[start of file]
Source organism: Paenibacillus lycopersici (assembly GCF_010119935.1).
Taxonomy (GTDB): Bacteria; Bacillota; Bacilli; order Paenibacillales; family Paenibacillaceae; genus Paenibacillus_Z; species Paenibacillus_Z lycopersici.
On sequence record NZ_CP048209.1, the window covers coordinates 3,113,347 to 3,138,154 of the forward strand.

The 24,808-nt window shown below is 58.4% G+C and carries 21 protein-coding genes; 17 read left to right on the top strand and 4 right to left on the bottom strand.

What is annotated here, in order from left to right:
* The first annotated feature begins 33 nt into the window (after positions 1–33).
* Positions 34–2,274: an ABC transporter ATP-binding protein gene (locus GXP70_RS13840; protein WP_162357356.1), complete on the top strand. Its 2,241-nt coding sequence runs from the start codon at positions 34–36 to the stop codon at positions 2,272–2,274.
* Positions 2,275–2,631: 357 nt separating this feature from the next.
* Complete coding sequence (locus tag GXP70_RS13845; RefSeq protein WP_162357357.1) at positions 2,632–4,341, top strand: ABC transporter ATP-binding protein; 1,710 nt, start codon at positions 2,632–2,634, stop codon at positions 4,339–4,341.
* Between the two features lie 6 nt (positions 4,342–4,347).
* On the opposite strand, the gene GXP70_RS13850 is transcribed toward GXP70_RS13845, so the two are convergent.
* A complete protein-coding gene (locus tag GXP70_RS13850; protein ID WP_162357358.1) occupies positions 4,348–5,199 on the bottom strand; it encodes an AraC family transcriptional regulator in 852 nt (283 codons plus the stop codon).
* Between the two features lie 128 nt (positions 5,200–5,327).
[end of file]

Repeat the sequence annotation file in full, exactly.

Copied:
Source organism: Paenibacillus lycopersici (assembly GCF_010119935.1).
Taxonomy (GTDB): Bacteria; Bacillota; Bacilli; order Paenibacillales; family Paenibacillaceae; genus Paenibacillus_Z; species Paenibacillus_Z lycopersici.
On sequence record NZ_CP048209.1, the window covers coordinates 3,113,347 to 3,138,154 of the forward strand.

The 24,808-nt window shown below is 58.4% G+C and carries 21 protein-coding genes; 17 read left to right on the top strand and 4 right to left on the bottom strand.

What is annotated here, in order from left to right:
* The first annotated feature begins 33 nt into the window (after positions 1–33).
* Positions 34–2,274: an ABC transporter ATP-binding protein gene (locus GXP70_RS13840; protein WP_162357356.1), complete on the top strand. Its 2,241-nt coding sequence runs from the start codon at positions 34–36 to the stop codon at positions 2,272–2,274.
* Positions 2,275–2,631: 357 nt separating this feature from the next.
* Complete coding sequence (locus tag GXP70_RS13845; RefSeq protein WP_162357357.1) at positions 2,632–4,341, top strand: ABC transporter ATP-binding protein; 1,710 nt, start codon at positions 2,632–2,634, stop codon at positions 4,339–4,341.
* Between the two features lie 6 nt (positions 4,342–4,347).
* On the opposite strand, the gene GXP70_RS13850 is transcribed toward GXP70_RS13845, so the two are convergent.
* A complete protein-coding gene (locus tag GXP70_RS13850; protein ID WP_162357358.1) occupies positions 4,348–5,199 on the bottom strand; it encodes an AraC family transcriptional regulator in 852 nt (283 codons plus the stop codon).
* Between the two features lie 128 nt (positions 5,200–5,327).